Claptone - No Eyes (feat. Jaw)

The RED Beast!

As you probably already know, my luck regarding ATI cards is legendary ... bad ... yep. I dont see many ATI cards at the flea market and when I find them I think twice before I make a purchase.

The card featured in this episode is A MONSTER. I saw it briefly and that was enough: I WANT IT! I put my hands on it and I loved the weight of the mammoth. I knew well this feeling as I've experienced it many times since all this retro madness has started. There's always something "new" at the horizon. Something that stirs you up. FRESH! FRESH! Fresh from the dumpster, of course.

I bought the ATI Radeon 3870x2 on a Sunday, in July this year. The price was low. I haggled a bit and I managed to drive the price down. The day was rainy but it cleared up a bit after 12.00 o'clock and that was the window I was waiting for. That day I scored more good stuff besides the ATI card.

Meet the ASUS ROG HD 3870 X2 TOP (EAH3870X2-TOP/G/3DHTI/1G)

In the past I avoided many times to buy from the flea market, newer cards and especially PCI-E cards. The reasons are obvious: the danger of missing ICs, the difficulty to restore them, the risk of them beeing dead is far greater than in the case of older parts, etc.

The irony is that I broke this "rule" for an ATI card. Never say never ... they say.

So I was stuck with the little ASUS. :D

Another fact to consider is that the 3870x2 (2008) is the second ATI dual-GPU card after Rage Fury MAXX (1999). I'm talking about ATI factory cards. If it was working it would've been awesome. Only 10 years have passed since it was introduced and it feels old. Life is in overdrive.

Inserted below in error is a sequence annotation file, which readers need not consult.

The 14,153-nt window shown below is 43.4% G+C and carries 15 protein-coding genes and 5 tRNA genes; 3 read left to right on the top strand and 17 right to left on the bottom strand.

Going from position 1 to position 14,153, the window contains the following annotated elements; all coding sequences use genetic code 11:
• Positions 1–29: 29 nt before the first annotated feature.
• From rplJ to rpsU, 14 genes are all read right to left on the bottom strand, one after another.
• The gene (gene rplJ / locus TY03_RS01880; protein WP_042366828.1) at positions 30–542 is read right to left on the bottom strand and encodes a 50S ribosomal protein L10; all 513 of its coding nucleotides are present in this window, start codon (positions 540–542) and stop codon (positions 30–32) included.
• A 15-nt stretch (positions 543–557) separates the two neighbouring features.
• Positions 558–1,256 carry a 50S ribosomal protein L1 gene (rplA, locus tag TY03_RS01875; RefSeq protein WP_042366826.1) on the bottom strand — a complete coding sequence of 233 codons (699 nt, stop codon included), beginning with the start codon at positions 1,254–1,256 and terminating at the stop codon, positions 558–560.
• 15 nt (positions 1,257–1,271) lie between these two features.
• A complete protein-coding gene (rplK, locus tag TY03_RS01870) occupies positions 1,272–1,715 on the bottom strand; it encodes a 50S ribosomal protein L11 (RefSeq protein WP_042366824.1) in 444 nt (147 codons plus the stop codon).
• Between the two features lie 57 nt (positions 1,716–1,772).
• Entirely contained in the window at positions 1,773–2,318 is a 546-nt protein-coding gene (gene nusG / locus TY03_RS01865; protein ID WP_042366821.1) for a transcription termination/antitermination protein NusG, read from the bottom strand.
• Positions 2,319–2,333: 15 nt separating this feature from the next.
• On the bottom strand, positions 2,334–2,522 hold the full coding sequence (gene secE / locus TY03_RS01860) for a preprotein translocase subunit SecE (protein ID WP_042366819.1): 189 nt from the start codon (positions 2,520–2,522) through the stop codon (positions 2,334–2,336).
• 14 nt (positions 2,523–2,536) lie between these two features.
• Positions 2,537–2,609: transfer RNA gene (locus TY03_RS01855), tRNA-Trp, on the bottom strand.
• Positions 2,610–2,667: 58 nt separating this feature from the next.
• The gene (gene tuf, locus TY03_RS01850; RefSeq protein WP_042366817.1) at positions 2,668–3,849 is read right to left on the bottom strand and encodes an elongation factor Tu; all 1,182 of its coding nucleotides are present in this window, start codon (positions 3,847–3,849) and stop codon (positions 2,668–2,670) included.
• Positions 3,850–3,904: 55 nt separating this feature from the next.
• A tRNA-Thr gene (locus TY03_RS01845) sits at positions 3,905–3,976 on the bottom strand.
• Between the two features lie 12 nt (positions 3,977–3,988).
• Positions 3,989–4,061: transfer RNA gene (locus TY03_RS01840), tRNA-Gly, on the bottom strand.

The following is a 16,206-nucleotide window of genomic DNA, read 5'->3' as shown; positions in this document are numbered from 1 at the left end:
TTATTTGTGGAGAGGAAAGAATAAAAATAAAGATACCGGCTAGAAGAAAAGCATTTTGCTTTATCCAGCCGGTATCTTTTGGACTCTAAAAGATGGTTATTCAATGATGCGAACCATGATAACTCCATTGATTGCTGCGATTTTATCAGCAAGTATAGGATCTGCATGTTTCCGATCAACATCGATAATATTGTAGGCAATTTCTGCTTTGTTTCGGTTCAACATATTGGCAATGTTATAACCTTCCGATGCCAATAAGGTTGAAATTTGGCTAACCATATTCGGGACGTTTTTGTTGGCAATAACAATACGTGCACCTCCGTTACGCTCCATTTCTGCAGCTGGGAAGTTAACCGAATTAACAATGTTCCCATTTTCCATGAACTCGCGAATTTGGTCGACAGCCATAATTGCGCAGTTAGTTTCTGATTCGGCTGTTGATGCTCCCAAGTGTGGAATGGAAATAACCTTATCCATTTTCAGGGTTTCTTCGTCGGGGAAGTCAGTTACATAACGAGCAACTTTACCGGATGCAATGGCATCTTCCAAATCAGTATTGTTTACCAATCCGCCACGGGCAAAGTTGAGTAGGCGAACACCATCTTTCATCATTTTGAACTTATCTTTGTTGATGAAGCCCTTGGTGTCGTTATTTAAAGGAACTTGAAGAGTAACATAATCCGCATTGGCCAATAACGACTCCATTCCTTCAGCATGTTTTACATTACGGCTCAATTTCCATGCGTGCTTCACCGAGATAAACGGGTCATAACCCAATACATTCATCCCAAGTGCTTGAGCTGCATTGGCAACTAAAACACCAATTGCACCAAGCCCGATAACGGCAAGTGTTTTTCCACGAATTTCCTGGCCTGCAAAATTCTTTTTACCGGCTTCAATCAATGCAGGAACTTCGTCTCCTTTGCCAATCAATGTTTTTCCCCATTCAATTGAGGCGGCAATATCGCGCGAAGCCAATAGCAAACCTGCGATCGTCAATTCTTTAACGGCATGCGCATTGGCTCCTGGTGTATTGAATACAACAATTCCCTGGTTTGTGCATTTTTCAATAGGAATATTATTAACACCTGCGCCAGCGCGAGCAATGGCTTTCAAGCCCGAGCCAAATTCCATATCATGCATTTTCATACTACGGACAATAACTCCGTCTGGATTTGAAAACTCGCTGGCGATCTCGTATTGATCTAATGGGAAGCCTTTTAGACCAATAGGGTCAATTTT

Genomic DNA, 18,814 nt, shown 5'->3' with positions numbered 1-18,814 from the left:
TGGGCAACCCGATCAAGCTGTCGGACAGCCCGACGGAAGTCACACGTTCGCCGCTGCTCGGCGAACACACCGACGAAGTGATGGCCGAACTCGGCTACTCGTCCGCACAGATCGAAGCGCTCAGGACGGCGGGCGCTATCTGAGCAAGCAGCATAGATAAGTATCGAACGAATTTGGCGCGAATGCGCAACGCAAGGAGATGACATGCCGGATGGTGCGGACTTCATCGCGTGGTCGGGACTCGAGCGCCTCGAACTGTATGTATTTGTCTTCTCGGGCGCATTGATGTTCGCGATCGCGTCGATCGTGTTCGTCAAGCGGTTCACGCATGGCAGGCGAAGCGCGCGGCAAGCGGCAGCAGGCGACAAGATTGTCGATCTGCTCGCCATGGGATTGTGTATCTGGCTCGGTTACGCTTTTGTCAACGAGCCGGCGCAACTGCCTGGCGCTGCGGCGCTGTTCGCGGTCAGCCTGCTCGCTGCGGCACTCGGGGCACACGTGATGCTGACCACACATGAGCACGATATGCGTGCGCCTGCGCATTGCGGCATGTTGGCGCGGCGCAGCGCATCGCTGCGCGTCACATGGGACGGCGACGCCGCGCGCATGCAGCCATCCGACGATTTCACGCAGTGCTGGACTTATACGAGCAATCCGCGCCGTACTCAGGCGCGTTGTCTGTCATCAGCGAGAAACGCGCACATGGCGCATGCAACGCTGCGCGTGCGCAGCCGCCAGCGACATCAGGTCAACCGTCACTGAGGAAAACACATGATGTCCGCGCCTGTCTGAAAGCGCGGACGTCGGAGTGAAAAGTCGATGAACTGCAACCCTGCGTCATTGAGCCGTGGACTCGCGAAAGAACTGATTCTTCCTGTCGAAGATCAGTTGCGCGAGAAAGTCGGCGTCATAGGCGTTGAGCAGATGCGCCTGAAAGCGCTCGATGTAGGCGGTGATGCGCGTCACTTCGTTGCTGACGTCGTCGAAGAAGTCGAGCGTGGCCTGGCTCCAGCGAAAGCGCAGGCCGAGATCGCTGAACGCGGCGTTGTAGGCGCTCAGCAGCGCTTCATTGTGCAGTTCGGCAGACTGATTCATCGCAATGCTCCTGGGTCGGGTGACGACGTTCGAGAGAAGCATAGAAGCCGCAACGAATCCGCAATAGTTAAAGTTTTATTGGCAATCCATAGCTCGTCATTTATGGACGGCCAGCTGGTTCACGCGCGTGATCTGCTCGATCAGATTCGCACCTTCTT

I left the card in the trunk of my car, but soon after that I brought it into the house and I decided to clean it and give it a go to see what's what.

The 3870x2 was full of dust and fingerprints. The fingerprints were very stubborn and werent removed by IPA 99%.

Before I bought it, I looked to see if something was missing on the back. At that time I didnt see anything suspicious. Later while I was cleaning it, I saw that it was missing two ceramic capacitors above the PCI-E connector and a third one was hanging for dear life.

I soldered the third one and I decided to find and solder the other two, the following day.

After this cold shower I felt I bought a wreck. My enthusiasm was going down...

Ready for testing.


POWER ON! - nothing, black screen - NO SIGNAL!!!

Damn son, I told you not to buy crap form the flea market.

My gut feeling said it was alive. Was I mistaken?!

I took out the card from the PC and I conducted a thorough examination. Inch by inch.

Soon, I recevied more bad news.

MIA: 1 resitor, 1 transistor with unkown specs, one more ceramic capacitor hanging for dear life, 6 ceramic capacitor missing.

Not a pretty picture.

I didnt gave up and I hatched a rescue plan. I still believed that the card was alive.

I didnt know the specs of the missing transistor and I couldn't find detailed pictures on the internet. In many instances, articles written 10 years ago werent available. Such a shame.

So I looked for a solution.

The missing transistor was marked Q99. I searched for Q98 but I didnt find it so I looked for Q100. Luckily at Q100 I found two resistors and one tranzistor.